NDP Leader Jack Layton was looking positively prime ministerial when he announced yesterday's agreement with the Liberals. It's a good thing someone was. By making this grubby little deal with the NDP, Prime Minister Paul Martin came across as weak and panicky, undercutting his recent attempts to appear like a man in charge of events.
Over the past few days, Mr. Martin has been telling anyone who would listen that, whatever anyone says, his government has a plan for the country and is determined to put it in place -- if only the dastardly Conservatives don't pull him down first. Canadians, he argued, should get the chance to hear the results of the Gomery commission before they vote in an election in which the sponsorship scandal will be a key issue. If the opposition were to force a vote before then, he said, all of the government's fine plans would go down the drain.
Now it seems that Mr. Martin isn't so attached to its agenda after all. To gain the support of the NDP and a possible new lease on life, he bargained away an important part of his recent budget, the long-overdue corporate tax cut. Just weeks ago the Martin government was arguing that Ottawa had to lower corporate tax cuts to keep Canadian business competitive at a time when other countries were giving their companies a tax break. Now, to please a minor, anti-business party with all of 19 seats in the House of Commons, he will grab back the tax cut. Worse, he will try to soften the blow by allowing sainted small businesses to keep their cut and taking it away from large corporations -- you know, those awful things run by greedy men in black top hats. Mr. Martin, who once ran a big company himself, has shown himself so keen to hang onto power that he will play along with the NDP prejudice against the banks and car makers and mining companies that are the engine of the economy, employing hundreds of thousands of workers.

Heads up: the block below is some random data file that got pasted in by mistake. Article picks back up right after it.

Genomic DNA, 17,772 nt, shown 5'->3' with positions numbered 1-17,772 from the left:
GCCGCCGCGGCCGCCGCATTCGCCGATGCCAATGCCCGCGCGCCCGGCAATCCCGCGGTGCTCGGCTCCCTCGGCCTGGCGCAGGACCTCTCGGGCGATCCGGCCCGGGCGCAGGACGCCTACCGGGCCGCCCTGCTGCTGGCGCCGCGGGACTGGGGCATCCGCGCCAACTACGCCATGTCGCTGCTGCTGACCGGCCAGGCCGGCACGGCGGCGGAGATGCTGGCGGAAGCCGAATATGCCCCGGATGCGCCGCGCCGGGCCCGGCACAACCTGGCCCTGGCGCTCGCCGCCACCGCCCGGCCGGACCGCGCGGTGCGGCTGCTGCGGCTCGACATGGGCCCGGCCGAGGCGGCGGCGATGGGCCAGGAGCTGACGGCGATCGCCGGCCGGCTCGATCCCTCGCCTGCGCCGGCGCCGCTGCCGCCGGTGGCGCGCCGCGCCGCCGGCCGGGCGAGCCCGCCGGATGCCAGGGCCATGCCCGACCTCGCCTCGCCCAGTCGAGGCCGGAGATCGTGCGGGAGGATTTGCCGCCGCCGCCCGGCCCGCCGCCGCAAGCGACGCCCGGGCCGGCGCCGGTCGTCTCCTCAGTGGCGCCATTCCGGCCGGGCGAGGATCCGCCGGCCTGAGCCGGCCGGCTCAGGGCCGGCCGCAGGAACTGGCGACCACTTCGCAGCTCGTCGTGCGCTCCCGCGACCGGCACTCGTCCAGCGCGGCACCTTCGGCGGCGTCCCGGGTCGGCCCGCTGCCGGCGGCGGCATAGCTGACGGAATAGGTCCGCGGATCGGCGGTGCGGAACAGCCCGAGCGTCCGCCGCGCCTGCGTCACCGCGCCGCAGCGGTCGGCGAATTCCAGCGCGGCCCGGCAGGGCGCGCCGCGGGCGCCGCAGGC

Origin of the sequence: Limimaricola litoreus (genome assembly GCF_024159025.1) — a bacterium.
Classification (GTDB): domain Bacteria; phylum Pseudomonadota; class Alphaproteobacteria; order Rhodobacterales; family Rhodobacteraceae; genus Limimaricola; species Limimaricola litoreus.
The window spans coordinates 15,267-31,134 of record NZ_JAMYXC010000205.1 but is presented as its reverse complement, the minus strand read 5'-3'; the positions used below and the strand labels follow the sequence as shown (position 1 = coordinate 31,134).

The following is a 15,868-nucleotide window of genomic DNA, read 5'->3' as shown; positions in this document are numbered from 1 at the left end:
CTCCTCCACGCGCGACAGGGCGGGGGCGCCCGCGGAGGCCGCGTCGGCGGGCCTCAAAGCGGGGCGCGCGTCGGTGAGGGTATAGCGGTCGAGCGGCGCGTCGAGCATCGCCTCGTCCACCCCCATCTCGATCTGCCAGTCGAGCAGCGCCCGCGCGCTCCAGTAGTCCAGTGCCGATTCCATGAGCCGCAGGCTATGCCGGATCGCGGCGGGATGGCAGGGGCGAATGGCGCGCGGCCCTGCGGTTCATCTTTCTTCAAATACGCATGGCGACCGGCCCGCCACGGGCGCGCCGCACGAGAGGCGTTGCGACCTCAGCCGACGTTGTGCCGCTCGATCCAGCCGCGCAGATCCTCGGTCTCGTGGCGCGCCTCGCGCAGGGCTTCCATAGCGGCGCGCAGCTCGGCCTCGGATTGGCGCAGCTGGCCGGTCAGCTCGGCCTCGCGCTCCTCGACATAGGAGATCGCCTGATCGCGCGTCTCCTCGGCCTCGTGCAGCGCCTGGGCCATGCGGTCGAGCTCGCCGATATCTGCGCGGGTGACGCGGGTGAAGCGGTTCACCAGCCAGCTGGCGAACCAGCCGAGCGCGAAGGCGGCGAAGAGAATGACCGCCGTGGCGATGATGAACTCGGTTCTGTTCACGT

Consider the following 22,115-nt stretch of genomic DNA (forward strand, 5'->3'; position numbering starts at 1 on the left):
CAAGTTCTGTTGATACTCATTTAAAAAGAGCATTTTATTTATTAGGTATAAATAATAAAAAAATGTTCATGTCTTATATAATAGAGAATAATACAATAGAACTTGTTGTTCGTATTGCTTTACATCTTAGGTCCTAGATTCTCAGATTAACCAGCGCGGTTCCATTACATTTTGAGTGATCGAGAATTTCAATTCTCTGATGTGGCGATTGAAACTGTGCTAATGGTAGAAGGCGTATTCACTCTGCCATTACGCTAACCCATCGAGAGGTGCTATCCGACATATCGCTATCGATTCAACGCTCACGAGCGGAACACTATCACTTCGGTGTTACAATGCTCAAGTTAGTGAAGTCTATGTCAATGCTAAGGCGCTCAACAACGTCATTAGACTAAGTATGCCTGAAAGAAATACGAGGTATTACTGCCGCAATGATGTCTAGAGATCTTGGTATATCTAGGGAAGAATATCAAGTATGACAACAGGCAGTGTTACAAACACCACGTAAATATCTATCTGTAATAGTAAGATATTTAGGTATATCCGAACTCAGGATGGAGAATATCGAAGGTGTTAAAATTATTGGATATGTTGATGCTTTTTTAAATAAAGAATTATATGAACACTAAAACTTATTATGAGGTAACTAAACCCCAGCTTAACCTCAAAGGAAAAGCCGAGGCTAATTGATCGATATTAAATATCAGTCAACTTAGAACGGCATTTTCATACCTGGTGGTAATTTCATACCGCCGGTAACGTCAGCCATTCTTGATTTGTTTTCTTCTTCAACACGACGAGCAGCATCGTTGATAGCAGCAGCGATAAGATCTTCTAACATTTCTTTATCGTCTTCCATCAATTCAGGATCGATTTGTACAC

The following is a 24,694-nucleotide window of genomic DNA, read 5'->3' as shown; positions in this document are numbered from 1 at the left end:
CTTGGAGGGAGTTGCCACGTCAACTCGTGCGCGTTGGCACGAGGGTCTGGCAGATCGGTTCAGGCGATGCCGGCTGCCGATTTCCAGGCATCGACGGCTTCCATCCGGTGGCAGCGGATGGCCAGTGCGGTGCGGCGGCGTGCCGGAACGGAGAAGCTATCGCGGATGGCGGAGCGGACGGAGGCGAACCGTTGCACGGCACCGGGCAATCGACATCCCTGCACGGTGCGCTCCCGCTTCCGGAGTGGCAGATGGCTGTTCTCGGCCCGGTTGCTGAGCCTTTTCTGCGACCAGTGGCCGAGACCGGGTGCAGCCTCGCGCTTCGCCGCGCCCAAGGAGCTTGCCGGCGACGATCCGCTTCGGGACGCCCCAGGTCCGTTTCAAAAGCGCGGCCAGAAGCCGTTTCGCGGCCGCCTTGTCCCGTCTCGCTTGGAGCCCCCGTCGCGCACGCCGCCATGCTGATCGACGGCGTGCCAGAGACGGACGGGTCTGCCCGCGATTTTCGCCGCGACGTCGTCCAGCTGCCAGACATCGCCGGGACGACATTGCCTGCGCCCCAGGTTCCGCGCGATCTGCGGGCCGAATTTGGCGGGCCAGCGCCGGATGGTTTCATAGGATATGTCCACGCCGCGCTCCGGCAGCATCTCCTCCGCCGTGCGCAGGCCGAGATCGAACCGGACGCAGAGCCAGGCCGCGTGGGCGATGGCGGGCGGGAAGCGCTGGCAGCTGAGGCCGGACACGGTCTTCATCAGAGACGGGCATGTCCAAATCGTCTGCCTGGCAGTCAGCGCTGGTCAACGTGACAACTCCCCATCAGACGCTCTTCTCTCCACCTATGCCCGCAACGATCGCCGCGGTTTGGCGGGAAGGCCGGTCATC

"Why are we doing it?" he intoned last night in a maundering performance before the cameras. "We are doing it to make parliament work." Yes, and to save his own skin. The politics are fairly transparent. He needs all the help he can get in a minority parliament. If the NDP's 19 MPs don't put him over the top, and there is an election in June, he can always blame the Tories for blocking new spending on worthy things like housing and foreign aid.
These were areas where the government planned to raise spending anyway, the Prime Minister claimed last night. But if he had really wanted to spend on them, he would have put that spending in the original budget. Now, he will redirect at whopping $4.6-billion to the pet projects of the NDP, taking the money, it seems, from expected surpluses that might otherwise have gone to paying down Ottawa's still-substantial debt.
Mr. Martin called his soak-the-rich deal with the NDP "fiscally responsible." Politically desperate, he should have said.